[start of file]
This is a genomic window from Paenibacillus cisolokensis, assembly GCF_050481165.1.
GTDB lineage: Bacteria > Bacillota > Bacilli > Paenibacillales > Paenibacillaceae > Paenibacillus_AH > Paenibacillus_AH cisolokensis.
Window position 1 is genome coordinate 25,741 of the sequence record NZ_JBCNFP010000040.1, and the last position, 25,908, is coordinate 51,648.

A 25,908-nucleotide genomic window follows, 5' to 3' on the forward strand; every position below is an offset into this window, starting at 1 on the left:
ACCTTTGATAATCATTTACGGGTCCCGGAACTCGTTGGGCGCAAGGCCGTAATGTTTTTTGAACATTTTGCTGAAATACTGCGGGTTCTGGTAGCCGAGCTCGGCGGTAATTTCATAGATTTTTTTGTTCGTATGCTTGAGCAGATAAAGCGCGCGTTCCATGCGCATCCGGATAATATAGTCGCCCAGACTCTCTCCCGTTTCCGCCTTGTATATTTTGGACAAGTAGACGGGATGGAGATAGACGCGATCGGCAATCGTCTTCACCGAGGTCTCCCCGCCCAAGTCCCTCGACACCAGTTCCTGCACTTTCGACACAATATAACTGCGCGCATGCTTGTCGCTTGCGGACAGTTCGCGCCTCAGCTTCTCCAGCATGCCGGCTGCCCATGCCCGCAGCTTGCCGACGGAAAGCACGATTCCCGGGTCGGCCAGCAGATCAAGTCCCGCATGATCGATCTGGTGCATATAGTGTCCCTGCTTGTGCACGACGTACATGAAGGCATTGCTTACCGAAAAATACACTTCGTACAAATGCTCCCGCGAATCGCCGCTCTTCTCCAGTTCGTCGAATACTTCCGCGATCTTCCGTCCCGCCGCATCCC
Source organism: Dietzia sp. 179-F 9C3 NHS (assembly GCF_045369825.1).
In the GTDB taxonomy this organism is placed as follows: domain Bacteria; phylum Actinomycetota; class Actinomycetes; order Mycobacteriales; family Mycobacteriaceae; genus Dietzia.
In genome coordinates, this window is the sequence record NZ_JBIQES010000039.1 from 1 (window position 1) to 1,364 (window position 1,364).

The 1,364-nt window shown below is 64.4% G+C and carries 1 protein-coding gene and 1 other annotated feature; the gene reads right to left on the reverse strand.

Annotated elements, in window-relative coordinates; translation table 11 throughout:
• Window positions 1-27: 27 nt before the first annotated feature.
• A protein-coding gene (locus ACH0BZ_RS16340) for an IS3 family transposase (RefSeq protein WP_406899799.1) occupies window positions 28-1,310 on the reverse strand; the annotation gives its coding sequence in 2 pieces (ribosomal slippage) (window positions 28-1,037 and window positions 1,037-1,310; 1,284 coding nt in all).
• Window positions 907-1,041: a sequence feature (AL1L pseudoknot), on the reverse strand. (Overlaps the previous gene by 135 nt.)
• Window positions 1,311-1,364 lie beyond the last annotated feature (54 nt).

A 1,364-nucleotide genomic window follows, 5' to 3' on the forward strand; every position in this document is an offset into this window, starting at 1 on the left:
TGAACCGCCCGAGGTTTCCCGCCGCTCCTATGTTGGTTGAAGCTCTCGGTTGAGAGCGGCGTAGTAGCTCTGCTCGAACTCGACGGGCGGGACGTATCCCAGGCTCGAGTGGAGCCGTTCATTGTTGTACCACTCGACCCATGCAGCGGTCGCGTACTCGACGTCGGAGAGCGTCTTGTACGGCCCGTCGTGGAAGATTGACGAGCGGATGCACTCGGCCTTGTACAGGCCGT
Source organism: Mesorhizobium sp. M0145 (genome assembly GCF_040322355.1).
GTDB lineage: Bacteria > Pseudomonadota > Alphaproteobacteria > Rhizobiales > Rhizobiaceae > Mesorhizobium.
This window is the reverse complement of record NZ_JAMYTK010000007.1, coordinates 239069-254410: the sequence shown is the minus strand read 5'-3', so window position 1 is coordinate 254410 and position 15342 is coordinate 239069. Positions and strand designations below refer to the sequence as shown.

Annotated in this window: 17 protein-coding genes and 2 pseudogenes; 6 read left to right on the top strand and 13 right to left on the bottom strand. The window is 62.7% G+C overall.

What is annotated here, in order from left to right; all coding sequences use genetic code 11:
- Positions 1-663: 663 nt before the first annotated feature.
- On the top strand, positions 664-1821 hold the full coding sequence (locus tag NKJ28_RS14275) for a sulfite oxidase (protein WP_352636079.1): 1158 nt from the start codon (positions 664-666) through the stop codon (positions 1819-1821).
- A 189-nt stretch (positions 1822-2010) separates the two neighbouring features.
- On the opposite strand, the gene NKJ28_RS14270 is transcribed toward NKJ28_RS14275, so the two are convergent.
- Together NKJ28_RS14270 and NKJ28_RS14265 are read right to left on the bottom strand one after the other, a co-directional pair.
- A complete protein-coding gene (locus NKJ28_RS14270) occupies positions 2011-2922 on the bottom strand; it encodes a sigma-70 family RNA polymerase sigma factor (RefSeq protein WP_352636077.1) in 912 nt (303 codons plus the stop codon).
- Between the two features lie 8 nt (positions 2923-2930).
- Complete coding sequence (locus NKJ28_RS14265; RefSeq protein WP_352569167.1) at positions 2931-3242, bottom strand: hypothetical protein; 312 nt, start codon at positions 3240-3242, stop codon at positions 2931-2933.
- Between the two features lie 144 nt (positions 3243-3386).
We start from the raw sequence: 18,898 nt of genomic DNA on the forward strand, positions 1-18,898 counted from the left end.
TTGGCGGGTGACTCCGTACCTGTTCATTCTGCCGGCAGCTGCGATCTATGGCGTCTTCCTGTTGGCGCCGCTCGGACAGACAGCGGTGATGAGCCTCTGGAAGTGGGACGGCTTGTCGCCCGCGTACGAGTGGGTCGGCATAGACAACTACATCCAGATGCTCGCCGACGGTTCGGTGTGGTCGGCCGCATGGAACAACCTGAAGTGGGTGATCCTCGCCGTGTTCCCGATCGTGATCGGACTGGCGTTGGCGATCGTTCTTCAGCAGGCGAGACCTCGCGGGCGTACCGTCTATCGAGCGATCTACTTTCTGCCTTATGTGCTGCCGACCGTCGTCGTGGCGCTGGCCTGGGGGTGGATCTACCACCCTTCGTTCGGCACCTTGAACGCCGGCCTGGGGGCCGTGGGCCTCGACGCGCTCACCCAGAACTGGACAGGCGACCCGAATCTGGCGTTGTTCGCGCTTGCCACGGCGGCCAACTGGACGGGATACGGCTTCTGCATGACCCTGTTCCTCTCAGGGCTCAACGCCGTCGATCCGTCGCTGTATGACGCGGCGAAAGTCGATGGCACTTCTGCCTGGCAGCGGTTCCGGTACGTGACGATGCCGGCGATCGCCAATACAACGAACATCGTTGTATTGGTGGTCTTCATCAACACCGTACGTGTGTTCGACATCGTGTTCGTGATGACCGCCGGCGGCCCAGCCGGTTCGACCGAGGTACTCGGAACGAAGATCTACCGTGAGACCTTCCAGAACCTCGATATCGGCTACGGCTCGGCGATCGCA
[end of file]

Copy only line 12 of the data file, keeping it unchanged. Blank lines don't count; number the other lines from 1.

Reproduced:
• A protein-coding gene (locus ACH0BZ_RS16340) for an IS3 family transposase (RefSeq protein WP_406899799.1) occupies window positions 28-1,310 on the reverse strand; the annotation gives its coding sequence in 2 pieces (ribosomal slippage) (window positions 28-1,037 and window positions 1,037-1,310; 1,284 coding nt in all).